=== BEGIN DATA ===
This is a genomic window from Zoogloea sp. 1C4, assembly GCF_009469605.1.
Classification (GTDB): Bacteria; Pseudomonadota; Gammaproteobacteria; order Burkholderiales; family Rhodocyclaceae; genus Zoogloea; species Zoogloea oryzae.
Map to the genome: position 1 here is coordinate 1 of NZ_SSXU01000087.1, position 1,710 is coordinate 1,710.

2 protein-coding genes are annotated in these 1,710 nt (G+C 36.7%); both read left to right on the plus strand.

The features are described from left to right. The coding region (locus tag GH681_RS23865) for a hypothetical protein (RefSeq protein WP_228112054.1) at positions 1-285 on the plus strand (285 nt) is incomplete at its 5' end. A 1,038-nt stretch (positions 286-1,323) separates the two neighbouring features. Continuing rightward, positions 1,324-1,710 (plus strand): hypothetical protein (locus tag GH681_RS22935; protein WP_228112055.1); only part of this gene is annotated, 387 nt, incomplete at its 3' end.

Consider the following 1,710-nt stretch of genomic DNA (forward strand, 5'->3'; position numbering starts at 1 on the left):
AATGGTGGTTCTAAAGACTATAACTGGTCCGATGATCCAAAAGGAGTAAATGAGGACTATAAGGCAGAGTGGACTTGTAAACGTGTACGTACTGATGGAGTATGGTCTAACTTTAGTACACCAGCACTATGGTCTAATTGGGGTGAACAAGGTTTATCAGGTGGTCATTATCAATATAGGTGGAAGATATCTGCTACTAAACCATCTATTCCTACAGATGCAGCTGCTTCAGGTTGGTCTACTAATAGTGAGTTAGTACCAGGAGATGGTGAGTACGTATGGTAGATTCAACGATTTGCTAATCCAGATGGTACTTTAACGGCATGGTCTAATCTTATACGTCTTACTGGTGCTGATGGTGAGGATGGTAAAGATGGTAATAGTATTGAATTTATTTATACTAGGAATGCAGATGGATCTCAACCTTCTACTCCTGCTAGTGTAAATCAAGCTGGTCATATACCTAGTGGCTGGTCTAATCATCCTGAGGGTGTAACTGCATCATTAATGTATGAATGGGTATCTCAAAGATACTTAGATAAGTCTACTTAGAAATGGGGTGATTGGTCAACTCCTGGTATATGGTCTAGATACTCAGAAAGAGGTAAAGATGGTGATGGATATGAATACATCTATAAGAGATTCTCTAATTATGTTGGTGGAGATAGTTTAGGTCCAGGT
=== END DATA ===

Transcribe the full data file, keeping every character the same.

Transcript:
This is a genomic window from Zoogloea sp. 1C4, assembly GCF_009469605.1.
Classification (GTDB): Bacteria; Pseudomonadota; Gammaproteobacteria; order Burkholderiales; family Rhodocyclaceae; genus Zoogloea; species Zoogloea oryzae.
Map to the genome: position 1 here is coordinate 1 of NZ_SSXU01000087.1, position 1,710 is coordinate 1,710.

2 protein-coding genes are annotated in these 1,710 nt (G+C 36.7%); both read left to right on the plus strand.

The features are described from left to right. The coding region (locus tag GH681_RS23865) for a hypothetical protein (RefSeq protein WP_228112054.1) at positions 1-285 on the plus strand (285 nt) is incomplete at its 5' end. A 1,038-nt stretch (positions 286-1,323) separates the two neighbouring features. Continuing rightward, positions 1,324-1,710 (plus strand): hypothetical protein (locus tag GH681_RS22935; protein WP_228112055.1); only part of this gene is annotated, 387 nt, incomplete at its 3' end.

Consider the following 1,710-nt stretch of genomic DNA (forward strand, 5'->3'; position numbering starts at 1 on the left):
AATGGTGGTTCTAAAGACTATAACTGGTCCGATGATCCAAAAGGAGTAAATGAGGACTATAAGGCAGAGTGGACTTGTAAACGTGTACGTACTGATGGAGTATGGTCTAACTTTAGTACACCAGCACTATGGTCTAATTGGGGTGAACAAGGTTTATCAGGTGGTCATTATCAATATAGGTGGAAGATATCTGCTACTAAACCATCTATTCCTACAGATGCAGCTGCTTCAGGTTGGTCTACTAATAGTGAGTTAGTACCAGGAGATGGTGAGTACGTATGGTAGATTCAACGATTTGCTAATCCAGATGGTACTTTAACGGCATGGTCTAATCTTATACGTCTTACTGGTGCTGATGGTGAGGATGGTAAAGATGGTAATAGTATTGAATTTATTTATACTAGGAATGCAGATGGATCTCAACCTTCTACTCCTGCTAGTGTAAATCAAGCTGGTCATATACCTAGTGGCTGGTCTAATCATCCTGAGGGTGTAACTGCATCATTAATGTATGAATGGGTATCTCAAAGATACTTAGATAAGTCTACTTAGAAATGGGGTGATTGGTCAACTCCTGGTATATGGTCTAGATACTCAGAAAGAGGTAAAGATGGTGATGGATATGAATACATCTATAAGAGATTCTCTAATTATGTTGGTGGAGATAGTTTAGGTCCAGGT